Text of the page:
I love a good vision statement, but on many days they’re no help.
I’m lucky enough to teach at a terrific Christian school, and I care a great deal about our vision and mission. I find joy and purpose in serving an institution that is aimed at eternal ends. However, around the midway point in the school year, I find that the high-altitude language and goals outlined in vision statements offer little practical help in getting through the overload of the work week. Sure, I say to myself at my busiest moments, I want to develop mature disciples of Jesus Christ, but I desperately need a new lesson plan for Wednesday (and while I’m at it, I’d love for the copying machine to not be jammed right now).
This fundamental tension in Christian education was described powerfully as “the problem of the too big and the too small” by Craig Dykstra in his book Growing in the Life of Faith: Education and Christian Practices:
A major problem that educators face is what I call the problem of the too big and the too small. The problem of the too big is that our purposes as Christian educators are rightly and necessarily large: They have to do, ultimately, with learning a whole way of life and coming to knowledge of and trust in God. These purposes are true, but they are too large, too grand, too big to guide us in direct and concrete ways. Purposes that large are impossible to get your mind around. They are too big to do. The problem of the too small is the opposite one. In our actual work of educating, we do a little of this and a little of that and a little of something else. But too often these pieces do not seem to add up to much. We can’t tell what larger wholes these smaller pieces are parts of. The connections get lost, and we lose any sense of the significance and import of particular educational activities and projects and events. That is the problem of the too small.1
If the problem of the too big involves things that are true and good but too abstract to point us to our next steps, then the problem of the too small looks something like the opposite. It’s that feeling of grabbing a Christian reading or discussion question that is near to hand, but not particularly applicable to the larger ideas you’re working toward. It’s devoting class time on an activity that’s heavy on student engagement but light on content connections or deeper meaning. It’s those dreary weeks spent doing the “same old” out of a sense of fatigue and self-preservation. In those moments, the same vision statement that brought such inspiration during back-to-school workshops can feel like a mountain of “SHOULD” weighing us down. In response, we grasp for pieces of something that we hope will add up to a whole. No doubt we’re working hard, but afterwards we’re left to quietly reckon with the recognition that such efforts fall short of our school’s mission and vision.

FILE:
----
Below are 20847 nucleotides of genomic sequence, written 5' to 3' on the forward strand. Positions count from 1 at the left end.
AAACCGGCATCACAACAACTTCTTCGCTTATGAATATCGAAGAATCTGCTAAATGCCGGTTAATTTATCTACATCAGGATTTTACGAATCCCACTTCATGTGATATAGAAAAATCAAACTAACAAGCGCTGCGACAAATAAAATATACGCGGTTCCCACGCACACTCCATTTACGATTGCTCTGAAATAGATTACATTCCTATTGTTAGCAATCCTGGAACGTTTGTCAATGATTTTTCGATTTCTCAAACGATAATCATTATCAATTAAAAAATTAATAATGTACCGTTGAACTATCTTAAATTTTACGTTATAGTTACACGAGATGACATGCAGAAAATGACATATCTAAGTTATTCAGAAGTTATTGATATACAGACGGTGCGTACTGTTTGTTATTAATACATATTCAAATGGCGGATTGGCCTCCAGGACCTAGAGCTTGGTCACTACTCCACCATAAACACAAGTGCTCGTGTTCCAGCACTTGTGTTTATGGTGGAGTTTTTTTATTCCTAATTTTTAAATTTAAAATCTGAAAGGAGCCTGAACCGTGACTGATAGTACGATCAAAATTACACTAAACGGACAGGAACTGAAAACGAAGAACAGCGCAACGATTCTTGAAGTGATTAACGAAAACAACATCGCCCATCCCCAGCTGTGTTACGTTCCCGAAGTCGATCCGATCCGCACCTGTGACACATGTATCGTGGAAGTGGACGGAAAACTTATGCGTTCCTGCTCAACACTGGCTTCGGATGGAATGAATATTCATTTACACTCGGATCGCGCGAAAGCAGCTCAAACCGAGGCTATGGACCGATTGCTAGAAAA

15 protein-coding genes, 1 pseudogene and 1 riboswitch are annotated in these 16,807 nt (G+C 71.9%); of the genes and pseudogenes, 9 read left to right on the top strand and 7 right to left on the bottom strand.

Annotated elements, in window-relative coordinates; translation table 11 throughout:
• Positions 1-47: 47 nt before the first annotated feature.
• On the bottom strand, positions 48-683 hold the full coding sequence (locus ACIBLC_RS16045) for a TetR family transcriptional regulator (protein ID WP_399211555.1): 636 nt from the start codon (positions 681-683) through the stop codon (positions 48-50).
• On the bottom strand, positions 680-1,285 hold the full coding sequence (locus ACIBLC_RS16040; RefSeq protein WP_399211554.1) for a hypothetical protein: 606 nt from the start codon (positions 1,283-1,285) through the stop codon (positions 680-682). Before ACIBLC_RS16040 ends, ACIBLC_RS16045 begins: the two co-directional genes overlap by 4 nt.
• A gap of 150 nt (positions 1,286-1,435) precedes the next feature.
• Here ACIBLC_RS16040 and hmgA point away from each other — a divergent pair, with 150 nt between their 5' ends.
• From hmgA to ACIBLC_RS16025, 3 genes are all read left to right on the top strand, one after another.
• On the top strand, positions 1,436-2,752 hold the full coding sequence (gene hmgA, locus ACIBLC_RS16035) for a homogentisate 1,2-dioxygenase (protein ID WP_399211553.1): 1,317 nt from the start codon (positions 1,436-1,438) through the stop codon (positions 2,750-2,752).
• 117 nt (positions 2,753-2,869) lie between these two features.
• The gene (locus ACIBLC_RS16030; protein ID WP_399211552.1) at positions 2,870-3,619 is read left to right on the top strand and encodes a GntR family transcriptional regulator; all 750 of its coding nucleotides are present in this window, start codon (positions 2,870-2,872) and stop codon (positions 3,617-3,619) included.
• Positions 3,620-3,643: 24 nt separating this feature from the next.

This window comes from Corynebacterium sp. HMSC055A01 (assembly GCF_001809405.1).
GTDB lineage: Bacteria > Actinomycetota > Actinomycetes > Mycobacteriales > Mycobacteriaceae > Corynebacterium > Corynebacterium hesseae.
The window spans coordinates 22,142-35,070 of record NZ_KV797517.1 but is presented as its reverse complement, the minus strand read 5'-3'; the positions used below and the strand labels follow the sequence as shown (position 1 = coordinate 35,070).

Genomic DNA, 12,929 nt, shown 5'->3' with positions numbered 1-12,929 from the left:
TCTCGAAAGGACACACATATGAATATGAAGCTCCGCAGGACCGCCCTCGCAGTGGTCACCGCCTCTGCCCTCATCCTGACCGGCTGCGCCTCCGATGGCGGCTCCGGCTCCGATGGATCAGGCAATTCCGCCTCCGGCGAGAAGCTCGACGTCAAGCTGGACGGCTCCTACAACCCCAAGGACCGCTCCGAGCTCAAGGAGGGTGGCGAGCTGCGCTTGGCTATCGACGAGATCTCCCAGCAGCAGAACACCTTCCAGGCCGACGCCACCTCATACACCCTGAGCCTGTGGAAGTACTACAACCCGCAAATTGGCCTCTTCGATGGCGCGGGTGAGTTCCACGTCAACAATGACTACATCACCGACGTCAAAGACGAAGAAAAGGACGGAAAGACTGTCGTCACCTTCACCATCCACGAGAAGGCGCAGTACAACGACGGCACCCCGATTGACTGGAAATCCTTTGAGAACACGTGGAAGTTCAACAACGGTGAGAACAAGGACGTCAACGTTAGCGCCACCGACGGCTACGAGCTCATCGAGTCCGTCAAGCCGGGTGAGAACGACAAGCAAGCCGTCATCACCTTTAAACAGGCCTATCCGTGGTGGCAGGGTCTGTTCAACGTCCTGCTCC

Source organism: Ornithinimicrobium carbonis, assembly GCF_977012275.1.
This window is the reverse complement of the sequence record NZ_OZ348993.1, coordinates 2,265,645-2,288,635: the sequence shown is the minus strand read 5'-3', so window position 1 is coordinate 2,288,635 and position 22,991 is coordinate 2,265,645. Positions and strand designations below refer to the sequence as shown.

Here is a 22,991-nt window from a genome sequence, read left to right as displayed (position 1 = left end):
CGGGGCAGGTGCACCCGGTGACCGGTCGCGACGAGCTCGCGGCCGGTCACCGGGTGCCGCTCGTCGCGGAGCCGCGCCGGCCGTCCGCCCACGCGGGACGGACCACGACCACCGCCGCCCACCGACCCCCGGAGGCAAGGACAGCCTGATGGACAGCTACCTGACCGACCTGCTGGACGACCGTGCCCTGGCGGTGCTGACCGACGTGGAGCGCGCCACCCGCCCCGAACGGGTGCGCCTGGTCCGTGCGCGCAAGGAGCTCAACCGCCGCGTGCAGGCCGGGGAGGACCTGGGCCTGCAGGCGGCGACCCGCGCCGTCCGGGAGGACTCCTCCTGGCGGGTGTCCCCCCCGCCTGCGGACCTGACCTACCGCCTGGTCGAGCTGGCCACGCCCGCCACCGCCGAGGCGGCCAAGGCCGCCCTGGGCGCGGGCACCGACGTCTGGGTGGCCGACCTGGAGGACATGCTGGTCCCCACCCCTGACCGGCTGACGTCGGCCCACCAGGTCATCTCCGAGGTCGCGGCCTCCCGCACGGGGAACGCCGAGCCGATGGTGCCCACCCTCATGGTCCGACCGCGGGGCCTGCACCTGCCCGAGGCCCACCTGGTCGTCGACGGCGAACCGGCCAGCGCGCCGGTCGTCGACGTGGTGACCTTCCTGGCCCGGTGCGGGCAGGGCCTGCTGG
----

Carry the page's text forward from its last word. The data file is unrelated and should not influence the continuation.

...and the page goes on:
“But is our vision statement actually supposed to live out in my classroom every day?” we reason to ourselves. “I mean, even when there’s still three weeks until spring break?”
I grappled constantly with the problem of the too big and the too small during my first years as a Christian educator, and on some occasions I still do. It is, after all, an eternal challenge in our profession. Fortunately, the framework and practices of Teaching for Transformation have been a game changer, equipping me to design learning that aligns the Kingdom purposes of the too big with the practical considerations of the too small.
What does it look like to have a classroom shaped by practices that are concrete enough to sustainably plan and deliver, but big enough to habituate young learners in the life of faith? Within Teaching for Transformation, it often looks like regular reflective work rooted in your Deep Hope & class Storyline. In my history classes, we continually apply these lenses to the material, deepening our understanding of the content as we continue looking for the patterns of God’s story. Additionally, the learning targets that I outline in every lesson always include at least one long-term target aligned with a Throughline like “Justice Seekers” or “Idolatry Discerners”. When our units are built using such targets, then our lessons, practice work, and assessments should necessarily align with those same Christian ways of being. These are just a couple small, everyday design elements that point the way to my school’s vision. Beyond those, there are any number of concrete TfT practices like Storyboards and Formational Learning Experiences that can meaningfully hold the too big and the too small together.
So, the weeks leading up to spring break don’t have to be a long march through the too small, and we needn’t feel that nagging twinge of guilt in the shadow of our school’s vision statement. There are ways of designing learning that align our deepest Christian purposes with practical habits that can fit neatly in that new lesson plan you need for Wednesday.
In the meantime, good luck with the copying machine.
Footnotes 1. Growing in the Life of Faith: Education and Christian Practices, by Dykstra, Craig., Westminster John Knox Press, 2005. p. 66-67.